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Good morning. Wendy Cox in Vancouver this morning.

Right now, the T-shape plot of Squamish Nation land at the foot of the Burrard Bridge is virtually indistinguishable – but for a blue wire fence – from the expansive oceanside park and the parking lot of the distinctive and somewhat shabby apartment building it abuts.

But by 2029, on the 4.7 hectares behind the blue fence, will rise 11 towers, providing 6,000 apartment units for some 10,000 people. It will become the densest neighbourhood in the city, packing the same number of people as the Olympic Village in one-sixth of the space.

How those 10,000 new residents get anywhere once outside their building is a question with an answer that could help shape Vancouver’s efforts to turn its back on the car.

The Squamish say the development is a slice of the city of the future. The 150-year, 250-page services agreement signed in May between the Nation and the City of Vancouver and released earlier this month indicates the development will have only 886 parking spots for cars and 4,477 spots for bikes.

“We’re looking at being more of a green city and we’re looking at less cars on the road. We’re confident in the road we’re down,” Squamish Nation spokesman Wilson Williams told Frances Bula.

But the plan’s outline for alternative transportation options is vague. The agreement stipulates that the Nation will need to pay $15-million to study and build a transit hub on the south end of the bridge. Another $5.7-million is committed to upgrade cycling and walking connections and $4.7-million will be spent to upgrade an intersection that will be the entrance to the development. It’s not clear what those upgrades will entail.

The Nation, which is working with developer Ian Gillespie and his Westbank company, has agreed to take “reasonable steps to catalyze” – whatever that means – a streetcar in the area and the same for a water-taxi stop at the development.

In addition, the Nation will spend $6.27-million to build a new road through federally owned Vanier Park, a decision that has particularly inflamed neighbours already uncomfortable with the size of the development and cut out of any of the planning because the project is on wholly owned Indigenous land.

But Gordon Price, a former Vancouver city councillor who has been a transit and cycling advocate for decades, told Frances the agreement has remarkably little data to demonstrate that future residents will be prepared to make such a radical shift in the way they get around.

“Where are the studies?” said Mr. Price, who noted that there is nothing in the service agreement or any other public information about the development to indicate that TransLink has a plan for what’s needed in the area or that city engineers have closely studied likely travel patterns.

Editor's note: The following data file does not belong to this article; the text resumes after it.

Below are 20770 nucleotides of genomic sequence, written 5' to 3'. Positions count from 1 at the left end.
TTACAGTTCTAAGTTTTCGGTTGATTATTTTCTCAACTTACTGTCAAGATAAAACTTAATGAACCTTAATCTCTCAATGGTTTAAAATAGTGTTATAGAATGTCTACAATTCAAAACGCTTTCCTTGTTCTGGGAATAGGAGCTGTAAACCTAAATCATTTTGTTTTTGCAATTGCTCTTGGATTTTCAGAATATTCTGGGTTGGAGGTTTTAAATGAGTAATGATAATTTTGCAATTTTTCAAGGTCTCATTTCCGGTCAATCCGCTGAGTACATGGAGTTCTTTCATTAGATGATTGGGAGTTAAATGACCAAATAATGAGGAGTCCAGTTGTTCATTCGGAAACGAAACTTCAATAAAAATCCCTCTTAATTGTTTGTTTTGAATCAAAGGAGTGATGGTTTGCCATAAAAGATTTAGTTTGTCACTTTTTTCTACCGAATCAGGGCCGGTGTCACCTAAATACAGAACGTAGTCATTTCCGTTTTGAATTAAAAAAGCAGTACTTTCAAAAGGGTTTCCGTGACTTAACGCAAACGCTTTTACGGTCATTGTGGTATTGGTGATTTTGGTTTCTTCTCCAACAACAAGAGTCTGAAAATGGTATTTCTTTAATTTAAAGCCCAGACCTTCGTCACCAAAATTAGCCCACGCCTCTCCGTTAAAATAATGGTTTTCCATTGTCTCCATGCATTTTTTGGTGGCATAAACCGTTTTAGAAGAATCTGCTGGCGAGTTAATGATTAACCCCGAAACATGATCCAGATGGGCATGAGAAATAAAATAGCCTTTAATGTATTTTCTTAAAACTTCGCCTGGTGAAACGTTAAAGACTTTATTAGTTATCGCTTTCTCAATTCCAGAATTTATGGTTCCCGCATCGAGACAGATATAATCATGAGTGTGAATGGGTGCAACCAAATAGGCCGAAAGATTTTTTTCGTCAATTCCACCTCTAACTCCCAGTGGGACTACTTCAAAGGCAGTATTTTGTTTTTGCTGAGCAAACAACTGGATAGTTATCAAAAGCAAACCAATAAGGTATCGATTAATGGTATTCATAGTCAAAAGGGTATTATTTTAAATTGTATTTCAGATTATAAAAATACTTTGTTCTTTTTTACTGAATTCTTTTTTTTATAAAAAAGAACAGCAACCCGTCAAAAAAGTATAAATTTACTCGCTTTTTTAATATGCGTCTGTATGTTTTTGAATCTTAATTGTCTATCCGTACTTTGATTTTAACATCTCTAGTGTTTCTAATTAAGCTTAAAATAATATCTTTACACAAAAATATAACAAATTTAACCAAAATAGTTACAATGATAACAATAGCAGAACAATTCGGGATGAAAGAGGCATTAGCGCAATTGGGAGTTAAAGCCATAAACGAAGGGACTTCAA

A commercial broker who specializes in Indigenous developments also said he saw the transportation issues as the biggest challenge the services agreement has brought to light.

The Senakw development is similar density to what is being built at the Oakridge mall, said Howie Charters, vice-president of consulting services at Colliers International in Vancouver. But that project is on a subway line and has three major arterials next to it

“In Kitsilano, it’s just residential streets all around.”

Senakw, as the project is called, is one of the most unique developments in North America. It is being built on land designated as First Nations reserve land after the Squamish won back what had been one of their historic settlement sites in a 2002 court case. They’d had their land taken away and residents had been deported by barge to North Vancouver in 1913.

It means the usual imbroglio that confronts developers, who must navigate sometimes byzantine zoning issues and polarized community consultation meetings, making compromises to their vision along the way, doesn’t apply. Rather, the Squamish have seized on their unique ability to build a neighbourhood they maintain will address the housing needs of their own community, contribute to the rental stock in a city sorely in need of it, and force an entire neighbourhood away from reliance on the car.

Whether that all works out successfully without any major downsides isn’t a problem the Squamish are worried about.

“It’s not just the highest and best use here. Some of the apartments will be subsidized. It’s what is best and how we can collaborate with the city,” Mr. Williams said.

This is the weekly Western Canada newsletter written by B.C. Editor Wendy Cox and Alberta Bureau Chief James Keller. If you’re reading this on the web, or it was forwarded to you from someone else, you can sign up for it and all Globe newsletters here.